This sounds like my frustration with the fact that, although California has dwindling water supplies, houses are just set up to use new water for everything. This includes gardens. Seems to me water can do two or more things before it leaves your house to go out onto the garden. You may have given me the courage to make some holes where I need to in order to capture an obvious and useful resource. Thanks!
I have ice box envy. Long time lurker, first time commenter. It was the ice box that did it.
you just never know what’s going to ring the bell…
When we lived without electricity in a mobile home with five children, there was a regular refrigerator there. So what we did was use the top freezer for our refrigerator and just lived fine without a freezer. We would fill a smallish plastic tote with a block of ice in the warmer weather or snow when it was available and that was it. We did just fine with that small space feeding our large family.
Our son Isaac came up with an idea like yours before and it is one we will probably consider when the refrigerator that came with the sale of our house finally dies.
Great idea, but I have to wonder – an ice box right next to a wood stove?
I was wondering if someone would notice that… yeah, it was the only exterior wall space we had available. There’s a heat shield between ’em and the ice box is insulated.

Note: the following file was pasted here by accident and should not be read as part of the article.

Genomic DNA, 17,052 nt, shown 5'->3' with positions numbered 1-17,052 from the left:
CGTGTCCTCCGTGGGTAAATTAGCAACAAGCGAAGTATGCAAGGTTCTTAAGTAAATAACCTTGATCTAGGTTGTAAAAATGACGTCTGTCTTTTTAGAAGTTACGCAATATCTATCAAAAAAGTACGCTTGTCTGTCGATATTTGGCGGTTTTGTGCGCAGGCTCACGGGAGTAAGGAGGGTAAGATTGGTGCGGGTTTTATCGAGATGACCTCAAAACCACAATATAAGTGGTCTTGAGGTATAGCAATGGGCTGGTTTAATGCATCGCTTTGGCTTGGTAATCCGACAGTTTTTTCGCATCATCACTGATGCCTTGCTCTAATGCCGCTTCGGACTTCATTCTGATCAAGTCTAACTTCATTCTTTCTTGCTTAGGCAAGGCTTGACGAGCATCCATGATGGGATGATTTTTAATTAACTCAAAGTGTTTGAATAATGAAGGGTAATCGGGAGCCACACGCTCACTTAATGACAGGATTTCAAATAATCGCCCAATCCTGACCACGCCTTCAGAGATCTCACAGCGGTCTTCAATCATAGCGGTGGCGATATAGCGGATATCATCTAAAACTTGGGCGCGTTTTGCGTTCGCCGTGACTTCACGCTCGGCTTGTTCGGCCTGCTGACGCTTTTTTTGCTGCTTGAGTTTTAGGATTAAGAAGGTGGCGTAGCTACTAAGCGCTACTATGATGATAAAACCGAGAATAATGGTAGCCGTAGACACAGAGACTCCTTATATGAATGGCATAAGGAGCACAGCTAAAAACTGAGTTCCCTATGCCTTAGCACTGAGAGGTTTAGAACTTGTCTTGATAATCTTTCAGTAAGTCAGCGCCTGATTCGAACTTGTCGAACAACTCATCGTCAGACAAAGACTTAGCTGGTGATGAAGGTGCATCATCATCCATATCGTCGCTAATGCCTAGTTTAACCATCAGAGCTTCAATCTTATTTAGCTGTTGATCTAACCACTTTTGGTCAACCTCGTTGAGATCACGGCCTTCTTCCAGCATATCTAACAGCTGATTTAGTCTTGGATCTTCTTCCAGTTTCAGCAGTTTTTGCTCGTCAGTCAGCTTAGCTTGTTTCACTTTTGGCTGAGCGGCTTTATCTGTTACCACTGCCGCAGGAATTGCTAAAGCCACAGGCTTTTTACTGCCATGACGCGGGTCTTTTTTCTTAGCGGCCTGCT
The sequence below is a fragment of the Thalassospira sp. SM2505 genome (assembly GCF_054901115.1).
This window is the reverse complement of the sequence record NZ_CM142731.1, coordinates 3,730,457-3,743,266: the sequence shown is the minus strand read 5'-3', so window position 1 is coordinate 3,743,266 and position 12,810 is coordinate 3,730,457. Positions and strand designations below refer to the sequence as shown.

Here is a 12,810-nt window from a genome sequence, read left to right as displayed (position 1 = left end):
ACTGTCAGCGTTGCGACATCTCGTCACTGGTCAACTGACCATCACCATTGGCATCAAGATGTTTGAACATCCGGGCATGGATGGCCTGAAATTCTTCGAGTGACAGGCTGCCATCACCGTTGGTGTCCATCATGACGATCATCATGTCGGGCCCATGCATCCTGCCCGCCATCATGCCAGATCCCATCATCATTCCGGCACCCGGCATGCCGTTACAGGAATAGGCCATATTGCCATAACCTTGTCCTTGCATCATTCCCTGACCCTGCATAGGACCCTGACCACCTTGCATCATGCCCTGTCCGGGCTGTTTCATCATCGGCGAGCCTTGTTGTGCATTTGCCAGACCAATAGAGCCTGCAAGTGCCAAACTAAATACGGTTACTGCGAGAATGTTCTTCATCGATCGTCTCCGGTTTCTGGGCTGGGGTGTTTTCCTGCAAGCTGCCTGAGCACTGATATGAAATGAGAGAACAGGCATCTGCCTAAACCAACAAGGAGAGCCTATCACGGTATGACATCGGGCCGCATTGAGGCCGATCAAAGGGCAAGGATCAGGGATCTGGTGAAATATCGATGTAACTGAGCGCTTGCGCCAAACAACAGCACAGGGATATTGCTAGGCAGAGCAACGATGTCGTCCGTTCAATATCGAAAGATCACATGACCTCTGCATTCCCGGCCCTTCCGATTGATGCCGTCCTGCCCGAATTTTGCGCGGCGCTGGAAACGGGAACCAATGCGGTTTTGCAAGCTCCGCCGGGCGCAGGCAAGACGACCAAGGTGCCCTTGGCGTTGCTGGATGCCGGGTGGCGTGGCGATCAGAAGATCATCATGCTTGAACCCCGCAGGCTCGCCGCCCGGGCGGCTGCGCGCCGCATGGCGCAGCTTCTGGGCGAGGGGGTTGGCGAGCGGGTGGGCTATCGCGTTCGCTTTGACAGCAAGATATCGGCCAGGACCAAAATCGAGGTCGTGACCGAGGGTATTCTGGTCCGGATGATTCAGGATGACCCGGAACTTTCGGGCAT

But not ideal.
I thought the same thing, CJ! but I also figured Ben must have had that worked out since it seems to keep it all cold for 6 months of the year, and that’s the 6 with the cookstove definitely roaring. Love this icebox, Ben, magnificent!
sure would look good in my old house…;^)
What about cutting a little ice on that pond that Fin was jumping into? It seems like cutting ice as a home biz might have some possibilities. I have only done it a couple times, helping someone who actually uses ice for refrigeration It is pretty intense, bobbing ice cakes on a slippery surface SO close to the edge…..
good idea… one of these days!
Now that was the buy of the century! How great does it look and functional too.
and they don’t make any noise!
That is one beautiful piece of furniture! I’m glad to hear you actually use the cold to refrigerate things. I live in the low desert and that wouldn’t be an option for us. However I do think building a root cellar could be an interesting idea.
That’s cool! You and Penny are unstoppable. And yet the list probably keeps growing if it’s anything like our list. You just reminded me to keep celebrating the progress that’s been made, it helps in the face of all that still waits to get done.
Ben how do you have the PVC secured so that rodents can’t get into the food supply?
That’s the prettiest goddamn fridge I’ve ever seen.
Nice work. I like it. I did read something similar where a rectangular hole was cut into a wall, right through to fit a wooden frame. On the outside opening a mesh was affixed to keep out naughties. On the inside a wooden door was attached via some hinges. The back of door, top, bottom and sides were lined with styrofoam. A few shelves later and a winter fridge was born. The photos looked real good although the outside view may have been a little odd with cartons of milk and so on. Perhaps a wooden “back” could be offset a little leaving a biggish gap all round but hiding the contents could be fashioned but I don’t recall that mentioned.
Some things just make sense to those that have sense left to make it…